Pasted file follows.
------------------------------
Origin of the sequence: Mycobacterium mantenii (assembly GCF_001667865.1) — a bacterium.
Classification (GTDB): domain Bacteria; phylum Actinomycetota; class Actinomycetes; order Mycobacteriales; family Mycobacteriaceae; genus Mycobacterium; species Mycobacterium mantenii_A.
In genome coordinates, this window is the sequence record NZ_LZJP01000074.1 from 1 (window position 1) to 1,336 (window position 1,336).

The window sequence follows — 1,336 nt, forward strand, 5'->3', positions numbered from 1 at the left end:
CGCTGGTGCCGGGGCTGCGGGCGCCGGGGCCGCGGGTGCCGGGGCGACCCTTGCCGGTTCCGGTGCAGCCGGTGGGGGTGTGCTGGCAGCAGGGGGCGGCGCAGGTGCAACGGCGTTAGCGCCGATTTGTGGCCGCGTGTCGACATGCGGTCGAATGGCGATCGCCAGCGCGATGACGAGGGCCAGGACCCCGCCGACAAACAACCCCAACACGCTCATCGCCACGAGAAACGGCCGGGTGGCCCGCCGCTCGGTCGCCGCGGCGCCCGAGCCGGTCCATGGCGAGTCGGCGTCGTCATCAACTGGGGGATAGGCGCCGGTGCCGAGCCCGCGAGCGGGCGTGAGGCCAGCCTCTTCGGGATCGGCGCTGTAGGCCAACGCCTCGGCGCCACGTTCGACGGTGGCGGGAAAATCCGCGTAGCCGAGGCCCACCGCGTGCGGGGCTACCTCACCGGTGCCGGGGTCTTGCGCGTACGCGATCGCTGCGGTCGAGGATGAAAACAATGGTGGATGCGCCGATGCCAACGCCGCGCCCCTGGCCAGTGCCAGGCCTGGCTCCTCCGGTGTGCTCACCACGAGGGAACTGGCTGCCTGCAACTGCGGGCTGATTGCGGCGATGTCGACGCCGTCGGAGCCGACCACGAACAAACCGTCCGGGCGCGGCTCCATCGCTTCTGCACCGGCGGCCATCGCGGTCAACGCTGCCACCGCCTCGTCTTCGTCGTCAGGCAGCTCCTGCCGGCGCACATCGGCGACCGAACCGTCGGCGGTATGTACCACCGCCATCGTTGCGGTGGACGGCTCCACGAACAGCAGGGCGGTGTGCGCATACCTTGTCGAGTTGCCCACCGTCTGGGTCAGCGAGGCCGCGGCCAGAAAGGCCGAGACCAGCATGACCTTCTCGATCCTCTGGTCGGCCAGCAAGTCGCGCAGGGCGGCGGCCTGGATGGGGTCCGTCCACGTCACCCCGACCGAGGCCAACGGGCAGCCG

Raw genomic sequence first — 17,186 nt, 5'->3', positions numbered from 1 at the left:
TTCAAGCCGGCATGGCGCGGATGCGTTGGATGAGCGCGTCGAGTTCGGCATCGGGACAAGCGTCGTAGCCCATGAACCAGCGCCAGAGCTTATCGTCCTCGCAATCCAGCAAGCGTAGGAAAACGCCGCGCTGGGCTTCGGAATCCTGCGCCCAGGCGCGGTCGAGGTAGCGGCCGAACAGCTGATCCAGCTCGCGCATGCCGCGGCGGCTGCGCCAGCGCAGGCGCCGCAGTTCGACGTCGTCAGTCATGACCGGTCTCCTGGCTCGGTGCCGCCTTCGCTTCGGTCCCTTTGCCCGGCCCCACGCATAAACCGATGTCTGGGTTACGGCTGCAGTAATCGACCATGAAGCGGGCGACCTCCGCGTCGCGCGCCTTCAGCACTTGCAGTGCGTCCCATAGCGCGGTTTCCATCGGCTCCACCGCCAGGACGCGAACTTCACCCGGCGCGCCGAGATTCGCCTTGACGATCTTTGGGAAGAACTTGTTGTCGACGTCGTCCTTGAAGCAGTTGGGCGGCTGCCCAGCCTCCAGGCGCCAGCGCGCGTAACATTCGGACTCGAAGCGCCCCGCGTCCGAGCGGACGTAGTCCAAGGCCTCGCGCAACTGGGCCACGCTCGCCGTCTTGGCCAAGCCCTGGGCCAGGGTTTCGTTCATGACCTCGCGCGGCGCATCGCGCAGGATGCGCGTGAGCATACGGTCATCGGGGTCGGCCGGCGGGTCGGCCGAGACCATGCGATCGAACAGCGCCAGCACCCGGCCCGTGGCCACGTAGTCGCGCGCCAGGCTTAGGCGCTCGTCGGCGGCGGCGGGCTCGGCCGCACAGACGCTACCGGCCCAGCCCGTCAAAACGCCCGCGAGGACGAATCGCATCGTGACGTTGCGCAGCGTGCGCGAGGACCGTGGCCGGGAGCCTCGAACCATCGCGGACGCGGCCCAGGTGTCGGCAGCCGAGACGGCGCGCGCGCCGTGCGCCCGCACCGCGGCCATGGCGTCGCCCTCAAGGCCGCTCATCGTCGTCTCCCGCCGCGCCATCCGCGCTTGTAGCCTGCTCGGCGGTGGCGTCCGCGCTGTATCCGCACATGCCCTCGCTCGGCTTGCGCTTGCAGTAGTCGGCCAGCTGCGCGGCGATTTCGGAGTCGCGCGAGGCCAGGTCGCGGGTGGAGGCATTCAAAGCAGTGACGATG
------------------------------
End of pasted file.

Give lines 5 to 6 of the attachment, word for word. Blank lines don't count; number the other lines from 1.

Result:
CGCTGGTGCCGGGGCTGCGGGCGCCGGGGCCGCGGGTGCCGGGGCGACCCTTGCCGGTTCCGGTGCAGCCGGTGGGGGTGTGCTGGCAGCAGGGGGCGGCGCAGGTGCAACGGCGTTAGCGCCGATTTGTGGCCGCGTGTCGACATGCGGTCGAATGGCGATCGCCAGCGCGATGACGAGGGCCAGGACCCCGCCGACAAACAACCCCAACACGCTCATCGCCACGAGAAACGGCCGGGTGGCCCGCCGCTCGGTCGCCGCGGCGCCCGAGCCGGTCCATGGCGAGTCGGCGTCGTCATCAACTGGGGGATAGGCGCCGGTGCCGAGCCCGCGAGCGGGCGTGAGGCCAGCCTCTTCGGGATCGGCGCTGTAGGCCAACGCCTCGGCGCCACGTTCGACGGTGGCGGGAAAATCCGCGTAGCCGAGGCCCACCGCGTGCGGGGCTACCTCACCGGTGCCGGGGTCTTGCGCGTACGCGATCGCTGCGGTCGAGGATGAAAACAATGGTGGATGCGCCGATGCCAACGCCGCGCCCCTGGCCAGTGCCAGGCCTGGCTCCTCCGGTGTGCTCACCACGAGGGAACTGGCTGCCTGCAACTGCGGGCTGATTGCGGCGATGTCGACGCCGTCGGAGCCGACCACGAACAAACCGTCCGGGCGCGGCTCCATCGCTTCTGCACCGGCGGCCATCGCGGTCAACGCTGCCACCGCCTCGTCTTCGTCGTCAGGCAGCTCCTGCCGGCGCACATCGGCGACCGAACCGTCGGCGGTATGTACCACCGCCATCGTTGCGGTGGACGGCTCCACGAACAGCAGGGCGGTGTGCGCATACCTTGTCGAGTTGCCCACCGTCTGGGTCAGCGAGGCCGCGGCCAGAAAGGCCGAGACCAGCATGACCTTCTCGATCCTCTGGTCGGCCAGCAAGTCGCGCAGGGCGGCGGCCTGGATGGGGTCCGTCCACGTCACCCCGACCGAGGCCAACGGGCAGCCG

Raw genomic sequence first — 17,186 nt, 5'->3', positions numbered from 1 at the left: